In re: Thelen LLP
On July 1, 2014, in In re: Thelen LLP, the NYS Court of Appeals ruled that, for the purposes of administering a related bankruptcy, pending hourly fee matters are not partnership “property” or “unfinished business” within the meaning of New York’s partnership law. Our attorneys submitted an amicus curiae brief on behalf of fellow law firms and amici curiea DLA Piper, Drinker Biddle & Reath, Hogan Lovells, Holland & Knight, Mayer Brown, Proskauer Rose, Schulte Roth & Zabel, Sutherland Asbill & Brennan, Venable, Weil, Gotshal & Manges and Willkie Farr & Gallagher—all of whom had agreed to represent clients whose former firm had failed and dissolved, and who had hired partners from those failed firms.
In the brief, our attorneys argued against the Bankruptcy Trustee’s position that former partners’ new firms are required to turn over to creditors all of the “profits” (if any) earned for work performed by these new firms after dissolution, on the grounds that these hourly fee matters constitute the “unfinished business” and property of the former firm. We stressed, successfully, that the Trustee’s proposition must fail because diverting attorney compensation to the repayment of debt unrelated to the representation would prevent attorneys from representing clients who desire their services, thereby running afoul of nearly a thousand years of jurisprudence upholding the right of clients to retain the counsel of their choice.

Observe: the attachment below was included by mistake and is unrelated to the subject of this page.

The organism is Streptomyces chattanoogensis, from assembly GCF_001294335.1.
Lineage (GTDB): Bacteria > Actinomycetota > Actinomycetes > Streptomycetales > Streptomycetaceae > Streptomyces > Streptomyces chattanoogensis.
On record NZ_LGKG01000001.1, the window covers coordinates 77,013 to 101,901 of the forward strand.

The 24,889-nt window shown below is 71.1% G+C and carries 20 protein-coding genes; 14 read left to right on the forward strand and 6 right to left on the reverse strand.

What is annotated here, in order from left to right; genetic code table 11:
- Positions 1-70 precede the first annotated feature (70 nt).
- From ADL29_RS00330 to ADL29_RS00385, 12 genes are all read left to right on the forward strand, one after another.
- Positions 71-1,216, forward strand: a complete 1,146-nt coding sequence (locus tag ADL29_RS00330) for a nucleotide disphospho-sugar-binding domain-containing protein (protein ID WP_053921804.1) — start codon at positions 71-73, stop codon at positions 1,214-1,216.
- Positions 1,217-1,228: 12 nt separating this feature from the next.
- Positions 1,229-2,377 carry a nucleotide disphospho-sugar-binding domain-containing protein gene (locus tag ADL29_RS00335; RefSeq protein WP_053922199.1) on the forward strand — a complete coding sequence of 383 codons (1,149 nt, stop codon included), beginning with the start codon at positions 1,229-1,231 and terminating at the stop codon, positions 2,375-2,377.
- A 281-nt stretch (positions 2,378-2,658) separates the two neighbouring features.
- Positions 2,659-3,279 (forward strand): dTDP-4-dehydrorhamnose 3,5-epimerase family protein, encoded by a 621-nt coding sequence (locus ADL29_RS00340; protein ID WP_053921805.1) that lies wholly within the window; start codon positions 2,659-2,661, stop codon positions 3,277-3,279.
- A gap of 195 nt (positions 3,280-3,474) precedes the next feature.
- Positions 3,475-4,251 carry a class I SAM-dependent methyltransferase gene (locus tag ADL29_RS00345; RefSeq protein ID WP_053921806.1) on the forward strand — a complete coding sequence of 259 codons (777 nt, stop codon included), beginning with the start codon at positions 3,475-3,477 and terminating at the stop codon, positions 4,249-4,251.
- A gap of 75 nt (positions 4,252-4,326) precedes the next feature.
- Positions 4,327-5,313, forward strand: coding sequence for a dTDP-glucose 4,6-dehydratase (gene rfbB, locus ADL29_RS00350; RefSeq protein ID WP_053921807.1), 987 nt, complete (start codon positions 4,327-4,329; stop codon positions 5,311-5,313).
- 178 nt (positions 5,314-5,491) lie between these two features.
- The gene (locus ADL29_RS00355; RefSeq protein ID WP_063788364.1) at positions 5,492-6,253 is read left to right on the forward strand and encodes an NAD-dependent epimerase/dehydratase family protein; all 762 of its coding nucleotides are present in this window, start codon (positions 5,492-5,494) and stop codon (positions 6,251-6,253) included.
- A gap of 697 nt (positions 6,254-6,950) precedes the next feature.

Immediately following the decision, Catterson spoke to several reporters including journalists at New York Law Journal, Dow Jones/Wall Street Journal, Thomson-Reuters and Bloomberg, as this case was being closely watched by everyone in the legal industry, given the recent Dewey bankruptcy and concerns about other law firms failing in the future.
“The Court of Appeals’ decision in this case reaffirmed the one essential truth about the attorney client relationship: it is the client’s interests that are paramount in any attorney-client relationship,” said Catterson, following the ruling. “The client has the unfettered right to choose his or her attorney and any claim that infringes on that right has been completely rejected by the Court. In holding that clients are simply not firm property, the Court effectively curtailed any further attempts by the trustees of defunct firms to penalize the former clients of those firms.”